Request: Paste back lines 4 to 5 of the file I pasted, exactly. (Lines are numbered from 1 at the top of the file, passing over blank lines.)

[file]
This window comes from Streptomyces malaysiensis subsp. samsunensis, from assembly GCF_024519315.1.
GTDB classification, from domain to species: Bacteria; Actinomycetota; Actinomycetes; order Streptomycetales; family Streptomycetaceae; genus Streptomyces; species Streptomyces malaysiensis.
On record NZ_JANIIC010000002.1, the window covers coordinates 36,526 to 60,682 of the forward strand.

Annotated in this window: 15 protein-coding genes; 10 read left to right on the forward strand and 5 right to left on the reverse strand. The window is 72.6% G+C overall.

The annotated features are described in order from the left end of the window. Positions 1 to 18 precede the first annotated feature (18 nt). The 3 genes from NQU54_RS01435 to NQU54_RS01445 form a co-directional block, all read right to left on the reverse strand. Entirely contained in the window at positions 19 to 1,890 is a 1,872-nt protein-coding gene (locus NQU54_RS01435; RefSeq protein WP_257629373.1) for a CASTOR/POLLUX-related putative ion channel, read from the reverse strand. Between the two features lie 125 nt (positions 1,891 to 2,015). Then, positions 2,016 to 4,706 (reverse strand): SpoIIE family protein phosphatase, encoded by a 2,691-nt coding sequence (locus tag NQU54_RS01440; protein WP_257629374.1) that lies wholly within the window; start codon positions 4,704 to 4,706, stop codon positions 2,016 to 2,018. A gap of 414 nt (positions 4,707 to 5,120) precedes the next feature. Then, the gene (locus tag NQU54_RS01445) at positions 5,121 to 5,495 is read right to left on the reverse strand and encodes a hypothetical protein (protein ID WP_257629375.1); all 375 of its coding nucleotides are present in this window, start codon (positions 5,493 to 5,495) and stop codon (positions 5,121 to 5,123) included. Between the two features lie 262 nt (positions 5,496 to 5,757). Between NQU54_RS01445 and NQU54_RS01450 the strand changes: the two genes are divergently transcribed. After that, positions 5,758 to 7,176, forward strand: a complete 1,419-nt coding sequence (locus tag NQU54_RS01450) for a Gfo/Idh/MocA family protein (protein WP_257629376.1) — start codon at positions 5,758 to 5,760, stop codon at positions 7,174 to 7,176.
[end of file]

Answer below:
Annotated in this window: 15 protein-coding genes; 10 read left to right on the forward strand and 5 right to left on the reverse strand. The window is 72.6% G+C overall.

The annotated features are described in order from the left end of the window. Positions 1 to 18 precede the first annotated feature (18 nt). The 3 genes from NQU54_RS01435 to NQU54_RS01445 form a co-directional block, all read right to left on the reverse strand. Entirely contained in the window at positions 19 to 1,890 is a 1,872-nt protein-coding gene (locus NQU54_RS01435; RefSeq protein WP_257629373.1) for a CASTOR/POLLUX-related putative ion channel, read from the reverse strand. Between the two features lie 125 nt (positions 1,891 to 2,015). Then, positions 2,016 to 4,706 (reverse strand): SpoIIE family protein phosphatase, encoded by a 2,691-nt coding sequence (locus tag NQU54_RS01440; protein WP_257629374.1) that lies wholly within the window; start codon positions 4,704 to 4,706, stop codon positions 2,016 to 2,018. A gap of 414 nt (positions 4,707 to 5,120) precedes the next feature. Then, the gene (locus tag NQU54_RS01445) at positions 5,121 to 5,495 is read right to left on the reverse strand and encodes a hypothetical protein (protein ID WP_257629375.1); all 375 of its coding nucleotides are present in this window, start codon (positions 5,493 to 5,495) and stop codon (positions 5,121 to 5,123) included. Between the two features lie 262 nt (positions 5,496 to 5,757). Between NQU54_RS01445 and NQU54_RS01450 the strand changes: the two genes are divergently transcribed. After that, positions 5,758 to 7,176, forward strand: a complete 1,419-nt coding sequence (locus tag NQU54_RS01450) for a Gfo/Idh/MocA family protein (protein WP_257629376.1) — start codon at positions 5,758 to 5,760, stop codon at positions 7,174 to 7,176.